After re-releasing it to DVD, Harmony Gold ‘remastered it’ and make it a complete mess. The audio was redone, and it sounded terrible. When the veritechs ‘morph’, they actually sound like transformers. Who thought this was a good idea? Worst of all, they edited the intro to only show just footage from that generation in it which tells me whoever did this did not understand Robtech.

The ‘sequel’ of Shadow Chronicles was written by a fan who didn’t understand Robotech either. He was clearly inspired by Babylon 5. Why would Shadow-like aliens suddenly arrive out of nowhere after the Third Generation? Dumbass writing.

I hear the comics are good. I can say the books are excellent and hold up well. They were written by two men who spent most of their life doing radio so it reads very well. The authors also had Macek’s scripts. The book series of Robotech is about 21 books I think. Six for Generation 1, three for Generation 2, three for Generation 3, five books for The Sentinels (Robotech II), and one book for the End of the Circle (Robotech III). They also had a couple books in between Generation 1 and 2 and 3 that filled in some story gaps.

If you watch Robtech today, you’ll wonder what the fuss is about. While the show came out in 1985, the animation quality is from 1980 or earlier. Even in Japan, they ‘re-made’ Macross and so because the animation had not aged well. Robotech, like many other shows, had deadlines and all so some of the episodes (especially the dream ones) make no sense and Minmei sings too damn much. Why did they not use her other songs? Maybe they weren’t done in time. Each episode as only a half hour long. Minus the intro and ending sequences, there wasn’t much time to do stuff. Enjoyment of Robotech depends on one willing to let the writing quality do its thing. The music is also fun.

Yeah, Sony is going to screw this movie up. How can they do a movie on Robotech? It’s three generations. Are they thinking of a trilogy? It makes no sense. The more people try to separate Robotech by each generation, the more they reveal they don’t get it. Robotech is about the interplay about those generations. Blatantly, the themes are the sins of parents falling onto their children (which is the last lines of The Tempest, Shakespeare’s last play), the actual might and power of music, and the entire arc revolves around the power of the flower. Every generation, there are two people who play out Romeo and Juliet (which might distress you if you watched the show when 14 years old). Robotech II and III go more into that, but it’s overall interesting.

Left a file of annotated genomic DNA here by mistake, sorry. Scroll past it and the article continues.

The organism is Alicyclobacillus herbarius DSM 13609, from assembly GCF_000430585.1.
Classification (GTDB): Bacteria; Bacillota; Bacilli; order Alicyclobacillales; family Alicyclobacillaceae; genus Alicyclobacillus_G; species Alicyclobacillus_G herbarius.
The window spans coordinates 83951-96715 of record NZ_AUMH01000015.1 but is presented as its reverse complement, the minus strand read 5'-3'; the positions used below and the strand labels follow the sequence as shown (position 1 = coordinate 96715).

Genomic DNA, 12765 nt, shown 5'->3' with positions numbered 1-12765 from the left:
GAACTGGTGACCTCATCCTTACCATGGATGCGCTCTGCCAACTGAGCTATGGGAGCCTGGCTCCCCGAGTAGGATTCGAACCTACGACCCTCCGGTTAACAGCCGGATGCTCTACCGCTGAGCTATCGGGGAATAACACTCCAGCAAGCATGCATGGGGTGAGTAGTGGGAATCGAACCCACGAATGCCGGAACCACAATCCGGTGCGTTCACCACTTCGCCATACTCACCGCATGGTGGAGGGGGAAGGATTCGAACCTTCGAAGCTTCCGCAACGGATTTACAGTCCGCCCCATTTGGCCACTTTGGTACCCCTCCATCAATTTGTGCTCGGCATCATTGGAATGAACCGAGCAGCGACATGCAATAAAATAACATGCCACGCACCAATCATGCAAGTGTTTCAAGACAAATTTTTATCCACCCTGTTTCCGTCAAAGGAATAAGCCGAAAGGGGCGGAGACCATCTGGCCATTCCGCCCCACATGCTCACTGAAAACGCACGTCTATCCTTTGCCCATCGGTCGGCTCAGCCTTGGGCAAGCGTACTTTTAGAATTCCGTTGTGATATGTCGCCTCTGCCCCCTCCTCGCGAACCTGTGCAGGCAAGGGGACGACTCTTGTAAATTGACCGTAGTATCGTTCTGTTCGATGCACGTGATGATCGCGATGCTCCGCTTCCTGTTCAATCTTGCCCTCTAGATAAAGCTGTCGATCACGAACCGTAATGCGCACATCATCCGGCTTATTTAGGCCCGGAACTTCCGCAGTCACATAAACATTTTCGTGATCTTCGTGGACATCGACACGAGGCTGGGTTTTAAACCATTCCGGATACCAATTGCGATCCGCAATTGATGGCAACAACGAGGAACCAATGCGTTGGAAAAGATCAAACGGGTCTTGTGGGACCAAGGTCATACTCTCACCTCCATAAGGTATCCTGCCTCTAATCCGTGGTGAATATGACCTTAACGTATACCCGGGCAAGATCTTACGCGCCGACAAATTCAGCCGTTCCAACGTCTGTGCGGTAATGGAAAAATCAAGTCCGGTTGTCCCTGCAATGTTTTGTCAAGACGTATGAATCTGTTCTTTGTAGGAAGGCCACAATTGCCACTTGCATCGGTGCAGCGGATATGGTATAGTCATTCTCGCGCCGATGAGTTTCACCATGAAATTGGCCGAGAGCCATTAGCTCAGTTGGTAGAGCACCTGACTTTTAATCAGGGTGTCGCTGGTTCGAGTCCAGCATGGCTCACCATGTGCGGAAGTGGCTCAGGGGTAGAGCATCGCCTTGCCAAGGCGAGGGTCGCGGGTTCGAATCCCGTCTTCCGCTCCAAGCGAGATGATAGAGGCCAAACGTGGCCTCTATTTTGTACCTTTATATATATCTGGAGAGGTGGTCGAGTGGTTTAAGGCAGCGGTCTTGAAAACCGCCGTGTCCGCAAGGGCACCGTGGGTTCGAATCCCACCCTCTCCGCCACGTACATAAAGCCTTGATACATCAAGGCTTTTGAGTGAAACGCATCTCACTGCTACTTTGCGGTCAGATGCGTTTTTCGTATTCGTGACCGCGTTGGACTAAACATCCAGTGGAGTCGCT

Anyway, here is the original intro to Robotech. I love it how the generations are mixed up in it.

Above: No, the woman’s rifle does not blow up the alien spaceship. Two different scenes cut together.

The ending credits also has a similar reaction.

Above: The Japanese animation has the military battles move with a sort of grace and smoothness that cannot be duplicated using computer graphics. Or has technology come to the point where it can be done? I doubt it.

Now that I think about, Thundercats had an incredible introduction. Its power was in how graceful the animation was which is was unknown at the time in America. The NES and other japanese gaming also had a similar effect to the West.